The Helio Sequence: Keep Your Eyes Ahead

By: Sarah Moore

The Helio Sequence's Brandon Summers had to lose his voice to find it again. After severely damaging his vocal chords, Summers endured a demanding process to regain his vocal chords, implementing a period of silence and redeveloping his work habits. He eschewed whiskey for early morning practices and physical and vocal exercise. Their renewed focus has paid off, as Keep Yours Eyes Ahead (released by Sub Pop on January 29) bursts with insurmountable energy, force and ingenuity.

Just two best friends (since middle school) comprise the band, even though most tracks on Keep Your Eyes Ahead seem much vaster. The two friends, Summers and Benjamin Weikel, maintain some classic rock & roll maneuvers amidst dreamy, video-game pop like "Can't Say No," a piece that might as well include elements from a water world in a video game. Of course, the Sequence is not just another synth-rock band. Having toured with the likes of Blonde Redhead and Kings of Leon, the Sequence has been able to stand apart as well as alongside those names.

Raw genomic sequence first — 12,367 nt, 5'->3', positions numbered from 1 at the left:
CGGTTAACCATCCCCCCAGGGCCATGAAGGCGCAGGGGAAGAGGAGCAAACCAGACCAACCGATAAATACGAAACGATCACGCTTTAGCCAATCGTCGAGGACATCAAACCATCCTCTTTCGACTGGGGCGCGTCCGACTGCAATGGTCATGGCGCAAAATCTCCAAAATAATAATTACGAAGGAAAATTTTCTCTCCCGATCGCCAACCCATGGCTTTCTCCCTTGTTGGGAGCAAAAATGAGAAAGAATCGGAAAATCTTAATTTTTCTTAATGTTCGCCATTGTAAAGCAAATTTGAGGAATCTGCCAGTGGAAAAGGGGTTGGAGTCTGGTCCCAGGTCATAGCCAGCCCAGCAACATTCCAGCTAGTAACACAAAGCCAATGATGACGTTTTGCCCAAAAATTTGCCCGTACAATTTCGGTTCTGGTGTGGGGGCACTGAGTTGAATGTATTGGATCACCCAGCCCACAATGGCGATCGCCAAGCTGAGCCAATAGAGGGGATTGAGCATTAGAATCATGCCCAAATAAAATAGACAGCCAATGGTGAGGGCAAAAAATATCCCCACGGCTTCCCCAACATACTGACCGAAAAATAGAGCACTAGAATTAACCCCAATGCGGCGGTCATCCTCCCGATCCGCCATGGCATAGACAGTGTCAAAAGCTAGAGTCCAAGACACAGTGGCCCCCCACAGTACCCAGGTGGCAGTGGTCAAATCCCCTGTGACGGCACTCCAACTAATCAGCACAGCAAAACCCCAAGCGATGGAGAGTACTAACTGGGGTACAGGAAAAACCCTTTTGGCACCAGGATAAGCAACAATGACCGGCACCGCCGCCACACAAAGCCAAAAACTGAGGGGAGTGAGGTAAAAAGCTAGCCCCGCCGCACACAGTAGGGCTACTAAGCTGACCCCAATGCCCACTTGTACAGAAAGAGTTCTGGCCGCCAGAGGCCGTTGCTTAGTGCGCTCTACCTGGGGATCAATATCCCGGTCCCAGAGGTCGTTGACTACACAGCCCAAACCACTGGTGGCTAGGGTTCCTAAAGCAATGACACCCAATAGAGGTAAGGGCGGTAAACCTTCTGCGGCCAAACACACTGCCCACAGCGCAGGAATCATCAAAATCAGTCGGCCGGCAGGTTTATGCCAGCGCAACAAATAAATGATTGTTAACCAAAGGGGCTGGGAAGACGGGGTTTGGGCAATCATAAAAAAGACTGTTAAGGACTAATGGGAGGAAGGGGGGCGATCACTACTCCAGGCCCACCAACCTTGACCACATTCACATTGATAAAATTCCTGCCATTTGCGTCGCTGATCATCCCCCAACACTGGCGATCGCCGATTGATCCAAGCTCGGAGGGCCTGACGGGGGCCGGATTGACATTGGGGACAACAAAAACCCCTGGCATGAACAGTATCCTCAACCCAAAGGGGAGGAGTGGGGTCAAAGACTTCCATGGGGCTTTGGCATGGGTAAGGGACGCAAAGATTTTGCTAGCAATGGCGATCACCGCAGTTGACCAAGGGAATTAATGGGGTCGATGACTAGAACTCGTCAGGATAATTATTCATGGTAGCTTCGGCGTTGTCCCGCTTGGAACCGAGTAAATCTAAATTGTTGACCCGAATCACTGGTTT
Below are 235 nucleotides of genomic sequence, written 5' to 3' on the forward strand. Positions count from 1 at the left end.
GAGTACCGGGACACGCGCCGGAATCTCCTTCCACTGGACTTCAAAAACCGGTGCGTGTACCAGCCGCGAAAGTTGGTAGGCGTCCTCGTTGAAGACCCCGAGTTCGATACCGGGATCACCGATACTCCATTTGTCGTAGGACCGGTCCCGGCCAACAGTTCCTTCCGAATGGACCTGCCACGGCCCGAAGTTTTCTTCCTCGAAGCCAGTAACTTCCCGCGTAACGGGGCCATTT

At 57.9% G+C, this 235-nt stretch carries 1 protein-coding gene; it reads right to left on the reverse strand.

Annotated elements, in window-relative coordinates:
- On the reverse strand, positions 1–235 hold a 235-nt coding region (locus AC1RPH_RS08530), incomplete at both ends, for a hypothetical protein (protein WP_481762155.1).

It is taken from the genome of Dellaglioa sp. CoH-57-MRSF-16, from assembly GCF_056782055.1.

Summers' seamless vocals transfix the listener amidst complicated drumming and synth textures. The band plays in the same vein as former tour mates The Secret Machines' dynamic, layered, epic pop music, with crashing drums and cymbals to maintain vital energy. Think a less quirky, jolty Modest Mouse, for whom Weikel once played drums, so the similar ingredients make sense.

The whole sound is very ethereal, as layered keyboards and guitar effects waver behind Summers' rehabilitated voice. However, Keep Your Eyes Ahead does not rely on these tricks. Though the blips and bleeps are present, this pair utilizes their keen sense of arrangement and compositional savvy to create some songs that will stand the test of time. "Hallelujah" flows with Summers' stream of consciousness lyrics riding relentless driving rhythms and heavy guitar. Some of the effects in this track meld for very aurally pleasing tones, where the smattering of devices somehow becomes just one thing amidst chaos.

There are quiet, more introspective moments to the disc. "Shed Your Love" involves the relaxed folk musings of Summers' travels and loves. Here, their newfound minimalism really shines. On other tracks, layers of effects may distract from the overall succinctness the two friends have discovered. The listener seven-minute-long songs common to earlier releases have shifted to something less burdensome. While their earlier work elongated their jamming, the Sequence now reins in the abstract and superfluous to create a cohesive, energetic and colossal album.

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